Whether you’re studying for a career in the justice system or simply taking this exam to diversify your college experience, Criminal Justice is a fascinating and important subject for all members of society.
The Criminal Justice DSST exam is designed to assess test-takers on similar material covered in a full semester (3 credit) entry-level college course. Test takers must answer 100 questions within two hours and achieve a minimum score of 400 to receive credit (though always double-check with your university for any stricter requirements).
Topics covered are outlined below. They include criminal behavior, the criminal justice system, law enforcement, courts, and corrections.
This section requires you to understand how crime is defined and identify different types of crime. Additionally, there will be questions related to juvenile delinquency, including trends and causes. You will need to know who monitors and measure crime statistics within the U.S., as well as explain various theories of crime (i.e., its causes, demographics).
The criminal justice (CJ) system covered from a historical perspective, dating back to pre-revolutionary times will be assessed. You will want to know how primary government documents, such as the Constitution and Bill of Rights, impact our system of justice. Furthermore, you will be asked questions related to the parts of the criminal justice system.
Criminal justice in the United States exists to prevent, mitigate, and punish criminal actions against citizens and their property. It is a complex system that includes protections for both accused/criminal and victim.
Starter Information: The justice system in the United States is primarily based upon that of England. Early colonies, however, did not utilize persons trained in law. The system was made up of common law, meaning a system used to make decisions based upon legal decisions of prior judges which were known to colonists at that time. Early common law differentiated severe and lesser crimes by separating them into categories, known as felonies and misdemeanors. It was not until 1791, with the codifying of civil liberties through the Bill of Rights, that a unified American legal system was created.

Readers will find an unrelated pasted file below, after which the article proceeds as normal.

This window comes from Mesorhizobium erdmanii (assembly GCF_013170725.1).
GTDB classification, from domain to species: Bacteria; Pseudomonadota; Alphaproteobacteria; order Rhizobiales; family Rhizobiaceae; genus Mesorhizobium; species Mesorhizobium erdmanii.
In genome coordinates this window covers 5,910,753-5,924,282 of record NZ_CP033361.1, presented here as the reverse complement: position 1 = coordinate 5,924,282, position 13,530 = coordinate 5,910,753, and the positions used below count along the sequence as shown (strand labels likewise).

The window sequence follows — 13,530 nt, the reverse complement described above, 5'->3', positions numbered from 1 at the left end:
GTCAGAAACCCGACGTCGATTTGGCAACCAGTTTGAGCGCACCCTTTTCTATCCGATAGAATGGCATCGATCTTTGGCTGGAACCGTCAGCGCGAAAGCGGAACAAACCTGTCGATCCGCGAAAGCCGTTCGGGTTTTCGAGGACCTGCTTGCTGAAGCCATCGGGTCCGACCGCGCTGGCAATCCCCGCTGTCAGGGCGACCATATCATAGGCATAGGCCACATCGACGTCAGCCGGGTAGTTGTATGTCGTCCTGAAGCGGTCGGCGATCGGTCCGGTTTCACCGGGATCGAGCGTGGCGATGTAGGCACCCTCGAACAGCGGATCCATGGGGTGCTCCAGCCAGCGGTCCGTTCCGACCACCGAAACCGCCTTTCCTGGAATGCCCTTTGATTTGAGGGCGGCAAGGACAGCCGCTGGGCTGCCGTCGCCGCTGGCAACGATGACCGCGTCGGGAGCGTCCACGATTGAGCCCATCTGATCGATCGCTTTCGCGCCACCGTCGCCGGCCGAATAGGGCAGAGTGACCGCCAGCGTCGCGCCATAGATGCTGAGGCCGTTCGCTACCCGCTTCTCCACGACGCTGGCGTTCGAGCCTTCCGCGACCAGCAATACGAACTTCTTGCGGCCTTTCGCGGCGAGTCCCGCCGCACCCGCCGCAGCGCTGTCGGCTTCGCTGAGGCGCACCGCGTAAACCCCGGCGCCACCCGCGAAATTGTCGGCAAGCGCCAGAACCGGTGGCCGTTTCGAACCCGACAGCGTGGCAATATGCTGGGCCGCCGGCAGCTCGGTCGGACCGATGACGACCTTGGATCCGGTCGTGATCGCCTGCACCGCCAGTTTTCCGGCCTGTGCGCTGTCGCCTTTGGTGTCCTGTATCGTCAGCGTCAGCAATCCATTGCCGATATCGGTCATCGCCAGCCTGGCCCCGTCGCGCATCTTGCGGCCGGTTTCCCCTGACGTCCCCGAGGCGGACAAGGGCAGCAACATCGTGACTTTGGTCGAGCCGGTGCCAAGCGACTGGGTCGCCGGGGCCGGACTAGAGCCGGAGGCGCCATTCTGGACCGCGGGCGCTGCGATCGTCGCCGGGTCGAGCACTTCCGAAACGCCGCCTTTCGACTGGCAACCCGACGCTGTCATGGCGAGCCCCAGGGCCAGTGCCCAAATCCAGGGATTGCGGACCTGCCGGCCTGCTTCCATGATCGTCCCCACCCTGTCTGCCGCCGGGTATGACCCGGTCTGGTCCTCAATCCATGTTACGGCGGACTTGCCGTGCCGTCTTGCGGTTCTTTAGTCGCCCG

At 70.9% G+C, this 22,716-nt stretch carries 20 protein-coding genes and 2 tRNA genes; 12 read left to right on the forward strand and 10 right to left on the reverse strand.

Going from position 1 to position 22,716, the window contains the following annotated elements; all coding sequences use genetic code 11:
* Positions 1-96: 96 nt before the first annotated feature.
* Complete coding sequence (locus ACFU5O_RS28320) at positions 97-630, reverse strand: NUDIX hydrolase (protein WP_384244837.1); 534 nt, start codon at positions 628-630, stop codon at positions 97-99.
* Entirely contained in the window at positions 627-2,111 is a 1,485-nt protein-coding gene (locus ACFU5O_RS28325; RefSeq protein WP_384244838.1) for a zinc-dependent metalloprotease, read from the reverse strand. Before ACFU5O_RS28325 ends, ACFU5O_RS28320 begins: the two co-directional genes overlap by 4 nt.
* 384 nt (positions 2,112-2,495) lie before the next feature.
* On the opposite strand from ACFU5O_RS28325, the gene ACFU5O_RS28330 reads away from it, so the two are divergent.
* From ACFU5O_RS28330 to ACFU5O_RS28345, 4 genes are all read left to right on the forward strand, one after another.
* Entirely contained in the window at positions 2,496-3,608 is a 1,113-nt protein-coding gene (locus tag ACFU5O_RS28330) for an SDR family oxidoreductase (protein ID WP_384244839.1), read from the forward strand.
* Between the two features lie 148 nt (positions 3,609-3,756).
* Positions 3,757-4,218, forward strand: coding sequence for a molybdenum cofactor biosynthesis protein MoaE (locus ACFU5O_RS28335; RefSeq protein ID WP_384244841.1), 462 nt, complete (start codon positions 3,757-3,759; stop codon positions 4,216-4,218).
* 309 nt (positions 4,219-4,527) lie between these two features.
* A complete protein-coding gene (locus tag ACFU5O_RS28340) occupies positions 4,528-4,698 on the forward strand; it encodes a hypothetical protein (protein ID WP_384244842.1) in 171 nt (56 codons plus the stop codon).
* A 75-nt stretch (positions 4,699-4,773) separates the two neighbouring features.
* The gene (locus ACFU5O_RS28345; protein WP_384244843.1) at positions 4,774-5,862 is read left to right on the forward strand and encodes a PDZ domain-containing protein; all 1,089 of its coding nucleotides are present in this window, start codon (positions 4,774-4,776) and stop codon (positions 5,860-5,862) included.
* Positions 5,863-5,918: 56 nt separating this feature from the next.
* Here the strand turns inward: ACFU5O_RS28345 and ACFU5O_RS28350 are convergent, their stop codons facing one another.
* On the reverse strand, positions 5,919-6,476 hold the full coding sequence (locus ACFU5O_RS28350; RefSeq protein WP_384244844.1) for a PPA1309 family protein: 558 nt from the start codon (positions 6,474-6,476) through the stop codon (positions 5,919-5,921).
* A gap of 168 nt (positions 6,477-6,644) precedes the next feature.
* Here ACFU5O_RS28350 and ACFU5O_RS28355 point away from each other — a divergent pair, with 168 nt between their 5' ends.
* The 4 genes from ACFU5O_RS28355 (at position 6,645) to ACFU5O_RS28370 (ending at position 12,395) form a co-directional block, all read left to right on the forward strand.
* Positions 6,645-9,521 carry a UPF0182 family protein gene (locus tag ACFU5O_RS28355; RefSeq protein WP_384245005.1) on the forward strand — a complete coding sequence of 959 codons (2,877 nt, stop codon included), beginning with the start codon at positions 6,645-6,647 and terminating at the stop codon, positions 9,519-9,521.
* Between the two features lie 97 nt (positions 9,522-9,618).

The U.S. justice system is comprised of three parts; they are law enforcement, courts, and corrections. Each portion of this system is complex, containing local, state, and federal levels. Within each governmental level, there are often varying approaches to each practice.
All sections have a historical component. Therefore, you will want to know the history of policing in the U.S., including law enforcement roles both past and present. A survey of law enforcement agencies is likely to be measured as well.
Starter Information: Police are responsible for both prevention of crime, as well as apprehension of criminals. They are often the first to make contacts with offenders and victims. They often make determinations regarding how to proceed in various conflicts.
A symbolic presence of police within the community may act as crime prevention. Many citizens feel secure knowing that police are present in their neighborhoods. Police hold most CJ jobs. Of the 1.8 million criminal justice professionals, nearly 1 million are law enforcement professionals. Law enforcement agencies exist at local, state and federal levels. Each operates within its own jurisdiction.
This section will include questions about structure and levels within the courts system. You will want to know the difference between adult and juvenile courts, in terms of process. As with all sections of the exam, an understanding of courts’ history will be evaluated.
Starter information: The court system in the United States was primarily promoted by Quakers in Pennsylvania, who wanted a system more humane than judicial measures of the time. The court system is adversarial meaning that each side of an argument has equal opportunity to represent its views in accordance with formal rules.
There is a federal court structure and 50 separate state court systems. Each system varies slightly in its operation and rules. As with law enforcement, courts operate within a jurisdiction, limiting the matters each court may hear. Most legal issues are handled within the state courts, including juvenile courts, traffic courts, criminal or civil courts, and magistrate courts.
Both federal and state systems have appellate courts. These are courts that do not hear original filings, but instead they review findings of lower courts to determine if decisions should be upheld, reversed, or modified.
There are several philosophies of punishment; know them. There will be numerous questions related to jails, prison, and other types of confinement. However, you should also be familiar with intermediate sanctions such as probation, fines, and service. Your knowledge of state-controlled corrections (i.e., capital punishment) will be assessed.